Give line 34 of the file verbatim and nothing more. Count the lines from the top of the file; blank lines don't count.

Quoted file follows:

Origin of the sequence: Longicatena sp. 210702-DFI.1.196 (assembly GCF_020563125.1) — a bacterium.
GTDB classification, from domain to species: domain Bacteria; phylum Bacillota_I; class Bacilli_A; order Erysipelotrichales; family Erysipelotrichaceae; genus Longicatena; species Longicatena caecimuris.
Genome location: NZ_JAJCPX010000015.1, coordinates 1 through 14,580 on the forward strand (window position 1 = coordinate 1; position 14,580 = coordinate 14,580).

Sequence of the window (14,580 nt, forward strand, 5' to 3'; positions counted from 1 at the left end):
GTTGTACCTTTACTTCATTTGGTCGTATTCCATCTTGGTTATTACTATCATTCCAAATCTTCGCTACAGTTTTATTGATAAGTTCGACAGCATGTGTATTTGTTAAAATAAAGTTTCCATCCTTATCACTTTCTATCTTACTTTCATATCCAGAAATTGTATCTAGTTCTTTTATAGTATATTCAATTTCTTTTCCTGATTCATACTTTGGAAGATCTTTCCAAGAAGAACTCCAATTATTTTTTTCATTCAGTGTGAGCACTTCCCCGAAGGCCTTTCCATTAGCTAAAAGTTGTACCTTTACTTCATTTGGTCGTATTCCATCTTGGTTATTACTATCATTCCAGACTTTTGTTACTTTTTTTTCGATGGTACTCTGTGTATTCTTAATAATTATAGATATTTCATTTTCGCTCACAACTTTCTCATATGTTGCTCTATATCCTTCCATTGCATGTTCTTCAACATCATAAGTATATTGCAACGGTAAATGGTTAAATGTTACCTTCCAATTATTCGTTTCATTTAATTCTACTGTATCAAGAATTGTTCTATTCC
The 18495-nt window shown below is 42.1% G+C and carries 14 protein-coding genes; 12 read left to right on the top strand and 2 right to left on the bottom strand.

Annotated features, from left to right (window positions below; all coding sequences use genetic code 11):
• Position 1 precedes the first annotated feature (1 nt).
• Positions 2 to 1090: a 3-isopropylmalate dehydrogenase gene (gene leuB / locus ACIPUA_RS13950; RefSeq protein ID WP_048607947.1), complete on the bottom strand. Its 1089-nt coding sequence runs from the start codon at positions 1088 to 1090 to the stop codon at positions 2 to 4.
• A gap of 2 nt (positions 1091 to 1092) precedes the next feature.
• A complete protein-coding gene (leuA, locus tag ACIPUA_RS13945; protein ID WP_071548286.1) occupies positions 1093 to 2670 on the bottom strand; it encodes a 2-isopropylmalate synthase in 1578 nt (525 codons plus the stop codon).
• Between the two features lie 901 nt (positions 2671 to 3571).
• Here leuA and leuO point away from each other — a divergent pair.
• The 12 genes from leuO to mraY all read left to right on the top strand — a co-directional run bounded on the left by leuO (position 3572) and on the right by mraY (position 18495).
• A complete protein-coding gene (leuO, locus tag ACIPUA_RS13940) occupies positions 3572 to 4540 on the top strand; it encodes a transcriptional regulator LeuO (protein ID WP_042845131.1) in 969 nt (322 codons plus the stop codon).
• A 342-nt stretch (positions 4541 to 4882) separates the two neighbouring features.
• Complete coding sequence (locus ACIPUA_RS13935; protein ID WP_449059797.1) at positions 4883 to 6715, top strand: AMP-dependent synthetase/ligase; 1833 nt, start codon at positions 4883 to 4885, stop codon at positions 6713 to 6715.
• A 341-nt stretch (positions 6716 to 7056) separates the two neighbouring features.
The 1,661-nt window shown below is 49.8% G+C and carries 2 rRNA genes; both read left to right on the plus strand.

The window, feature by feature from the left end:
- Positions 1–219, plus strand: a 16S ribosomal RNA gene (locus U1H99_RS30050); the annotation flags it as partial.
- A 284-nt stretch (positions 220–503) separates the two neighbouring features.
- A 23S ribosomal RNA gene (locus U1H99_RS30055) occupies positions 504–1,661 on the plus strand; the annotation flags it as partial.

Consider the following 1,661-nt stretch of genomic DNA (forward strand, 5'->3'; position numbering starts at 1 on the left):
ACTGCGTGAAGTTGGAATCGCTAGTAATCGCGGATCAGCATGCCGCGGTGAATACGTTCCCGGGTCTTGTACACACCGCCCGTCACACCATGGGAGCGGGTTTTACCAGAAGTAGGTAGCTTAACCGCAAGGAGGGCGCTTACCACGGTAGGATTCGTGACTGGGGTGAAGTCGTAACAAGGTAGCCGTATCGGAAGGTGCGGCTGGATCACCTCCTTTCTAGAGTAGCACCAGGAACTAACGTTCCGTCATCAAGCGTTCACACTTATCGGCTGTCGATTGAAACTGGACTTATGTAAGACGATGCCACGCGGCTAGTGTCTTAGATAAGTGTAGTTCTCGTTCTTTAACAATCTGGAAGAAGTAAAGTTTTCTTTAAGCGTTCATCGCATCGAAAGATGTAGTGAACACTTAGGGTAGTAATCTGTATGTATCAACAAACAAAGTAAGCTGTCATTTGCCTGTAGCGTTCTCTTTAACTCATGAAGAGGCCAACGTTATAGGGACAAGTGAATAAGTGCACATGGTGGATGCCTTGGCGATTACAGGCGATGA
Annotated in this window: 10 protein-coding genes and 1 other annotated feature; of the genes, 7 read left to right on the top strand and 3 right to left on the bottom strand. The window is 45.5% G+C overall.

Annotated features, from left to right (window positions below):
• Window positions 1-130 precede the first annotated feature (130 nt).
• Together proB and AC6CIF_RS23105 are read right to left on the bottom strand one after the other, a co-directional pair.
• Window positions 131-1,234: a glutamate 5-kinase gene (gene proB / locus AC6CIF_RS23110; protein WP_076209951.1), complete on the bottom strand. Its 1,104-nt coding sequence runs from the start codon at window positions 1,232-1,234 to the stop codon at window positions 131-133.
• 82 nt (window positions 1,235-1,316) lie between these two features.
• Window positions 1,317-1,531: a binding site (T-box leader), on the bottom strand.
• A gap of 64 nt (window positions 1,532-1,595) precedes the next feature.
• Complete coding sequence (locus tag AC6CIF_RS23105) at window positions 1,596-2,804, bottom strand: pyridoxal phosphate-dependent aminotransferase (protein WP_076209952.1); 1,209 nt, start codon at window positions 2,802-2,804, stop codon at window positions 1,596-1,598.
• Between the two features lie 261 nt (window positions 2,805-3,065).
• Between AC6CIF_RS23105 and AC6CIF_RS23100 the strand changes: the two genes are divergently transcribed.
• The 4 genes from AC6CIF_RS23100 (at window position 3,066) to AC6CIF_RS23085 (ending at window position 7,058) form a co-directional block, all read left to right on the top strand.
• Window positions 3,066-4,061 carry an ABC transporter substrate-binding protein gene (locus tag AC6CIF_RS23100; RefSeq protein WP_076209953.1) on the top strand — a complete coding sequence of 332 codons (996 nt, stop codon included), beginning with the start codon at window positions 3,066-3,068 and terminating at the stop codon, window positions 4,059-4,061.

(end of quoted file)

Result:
• Complete coding sequence (locus tag AC6CIF_RS23105) at window positions 1,596-2,804, bottom strand: pyridoxal phosphate-dependent aminotransferase (protein WP_076209952.1); 1,209 nt, start codon at window positions 2,802-2,804, stop codon at window positions 1,596-1,598.